'Mistrust, low health literacy key barriers to better health'

 Describing Ebola outbreak as a "communications catastrophe", a new report has cited controversy, mistrust, and low health literacy as the key barriers to better health.

Doha: Describing Ebola outbreak as a "communications catastrophe", a new report has cited controversy, mistrust, and low health literacy as the key barriers to better health.

The report - "Communicating Complex Health Messages (CCHM)" - presented at the World Innovation Summit for Health (WISH), looks at the need for greater education and training for those who are designing and delivering health messages.

The research shows that patients in the US have lost faith in leaders of the medical profession with a sharp decline of 39 per cent between 1964 and 2012 while trust in vaccine guidance issued from government institutions was at a lowly 23 per cent.

The report includes a number of case studies on Ebola, MRSA, cancer and discusses new ways of communicating about health and disease.

"The Ebola outbreak has been a communications catastrophe - worsened by a lack of understanding, mistrust and confusion with incidences of patients leaving quarantine clinics and doctors having stones thrown at them," the report said.

It describes a wide range of health communication issues such as trust, relevance, accessibility, channels, opposing views and volume along with innovative solutions including a three-step framework for effective communication.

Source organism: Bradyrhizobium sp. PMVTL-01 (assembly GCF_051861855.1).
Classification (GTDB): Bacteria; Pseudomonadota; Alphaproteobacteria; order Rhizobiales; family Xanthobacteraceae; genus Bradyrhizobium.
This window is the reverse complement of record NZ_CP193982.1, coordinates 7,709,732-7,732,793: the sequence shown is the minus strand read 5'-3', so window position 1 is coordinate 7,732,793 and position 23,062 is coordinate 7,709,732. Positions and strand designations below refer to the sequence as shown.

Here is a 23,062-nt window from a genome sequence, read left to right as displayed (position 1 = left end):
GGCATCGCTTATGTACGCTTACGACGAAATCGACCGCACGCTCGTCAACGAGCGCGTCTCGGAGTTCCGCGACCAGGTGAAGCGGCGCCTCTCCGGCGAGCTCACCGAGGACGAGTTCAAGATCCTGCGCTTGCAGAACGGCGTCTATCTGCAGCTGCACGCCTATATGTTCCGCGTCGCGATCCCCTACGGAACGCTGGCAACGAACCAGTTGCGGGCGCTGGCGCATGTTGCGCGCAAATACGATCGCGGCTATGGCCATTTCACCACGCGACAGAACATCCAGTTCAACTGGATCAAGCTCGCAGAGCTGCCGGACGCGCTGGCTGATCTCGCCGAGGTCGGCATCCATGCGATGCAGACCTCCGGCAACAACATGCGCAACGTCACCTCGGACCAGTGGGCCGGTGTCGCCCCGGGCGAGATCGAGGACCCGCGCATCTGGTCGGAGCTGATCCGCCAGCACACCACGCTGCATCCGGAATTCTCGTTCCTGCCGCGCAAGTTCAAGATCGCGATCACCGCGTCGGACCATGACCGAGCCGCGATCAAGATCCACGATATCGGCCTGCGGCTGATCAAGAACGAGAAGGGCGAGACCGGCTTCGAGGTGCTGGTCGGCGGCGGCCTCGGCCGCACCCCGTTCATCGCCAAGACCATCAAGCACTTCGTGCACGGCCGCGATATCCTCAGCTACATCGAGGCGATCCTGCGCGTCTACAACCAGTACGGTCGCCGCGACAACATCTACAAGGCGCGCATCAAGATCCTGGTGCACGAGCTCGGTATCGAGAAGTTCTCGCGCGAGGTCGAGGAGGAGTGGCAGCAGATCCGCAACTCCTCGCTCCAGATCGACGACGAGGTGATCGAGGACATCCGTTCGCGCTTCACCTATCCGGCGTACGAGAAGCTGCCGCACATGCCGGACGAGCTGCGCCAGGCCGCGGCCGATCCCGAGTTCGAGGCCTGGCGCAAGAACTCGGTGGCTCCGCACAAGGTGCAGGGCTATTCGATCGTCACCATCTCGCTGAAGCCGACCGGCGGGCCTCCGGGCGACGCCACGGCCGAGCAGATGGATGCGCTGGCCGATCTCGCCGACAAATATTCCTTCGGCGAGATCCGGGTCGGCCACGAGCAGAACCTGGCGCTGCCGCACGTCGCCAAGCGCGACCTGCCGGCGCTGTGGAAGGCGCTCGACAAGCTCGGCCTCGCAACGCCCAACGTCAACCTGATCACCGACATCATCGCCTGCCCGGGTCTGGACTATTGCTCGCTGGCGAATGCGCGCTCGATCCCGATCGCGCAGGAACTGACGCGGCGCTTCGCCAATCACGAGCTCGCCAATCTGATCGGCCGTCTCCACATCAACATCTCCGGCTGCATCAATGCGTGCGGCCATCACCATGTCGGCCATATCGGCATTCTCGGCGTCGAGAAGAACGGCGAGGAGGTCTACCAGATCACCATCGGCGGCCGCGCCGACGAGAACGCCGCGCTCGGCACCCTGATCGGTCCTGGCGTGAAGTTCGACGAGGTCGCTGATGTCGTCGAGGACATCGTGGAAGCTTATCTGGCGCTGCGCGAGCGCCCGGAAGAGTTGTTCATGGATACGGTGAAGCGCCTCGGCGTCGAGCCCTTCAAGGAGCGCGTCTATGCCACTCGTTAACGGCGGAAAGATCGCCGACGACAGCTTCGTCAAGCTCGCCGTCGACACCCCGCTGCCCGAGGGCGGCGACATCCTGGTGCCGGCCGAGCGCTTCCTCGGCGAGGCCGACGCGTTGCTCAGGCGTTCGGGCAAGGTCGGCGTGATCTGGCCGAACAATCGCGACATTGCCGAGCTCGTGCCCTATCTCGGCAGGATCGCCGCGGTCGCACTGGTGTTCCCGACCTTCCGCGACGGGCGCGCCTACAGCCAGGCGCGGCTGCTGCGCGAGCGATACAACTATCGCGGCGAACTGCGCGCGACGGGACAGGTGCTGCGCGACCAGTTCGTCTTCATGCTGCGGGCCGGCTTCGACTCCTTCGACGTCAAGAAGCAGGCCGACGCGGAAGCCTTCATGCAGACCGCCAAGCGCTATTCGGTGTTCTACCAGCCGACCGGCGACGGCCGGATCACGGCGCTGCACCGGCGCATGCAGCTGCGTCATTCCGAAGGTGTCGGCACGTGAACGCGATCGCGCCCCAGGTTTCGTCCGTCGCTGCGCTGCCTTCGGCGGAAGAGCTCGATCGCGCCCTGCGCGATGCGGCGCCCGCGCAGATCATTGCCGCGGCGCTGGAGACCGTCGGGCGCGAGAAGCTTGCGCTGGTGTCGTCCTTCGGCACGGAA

"The gap between the health we have and the health we could have is not solely a failure of knowledge. It is a failure to share the knowledge that exists and translate it into action.

"Whether we want to maintain and improve health, contain immediate public health crises or respond appropriately to ill health, the messages we send and receive play a critical role," it said.

"The recommendations stemming from our research aims to improve heath communication around the world. We provide a structure for communicators to follow, resulting in messages that are personally relevant and impactful," said L Suzanne Suggs, Associate Professor at Universit? della Svizzera Italiana.

Princess Dina Mired, Director General of the King Hussein Cancer Foundation (KHCF) of Jordan noted that the report comes at a crucial time as this health-care topic has long been overlooked.

"I have found that health communication is not high on our priority list... This is why I am really happy to be part of this important panel to help catalyze efforts in catching up with communicating complex health messages that are relevant to our communities through effective tools that empower the public," she said.

CCHM is one of eight reports being presented at WISH 2015 where leading international health experts and policy makers are discussing innovative solutions to some of the most pressing global health challenges. 

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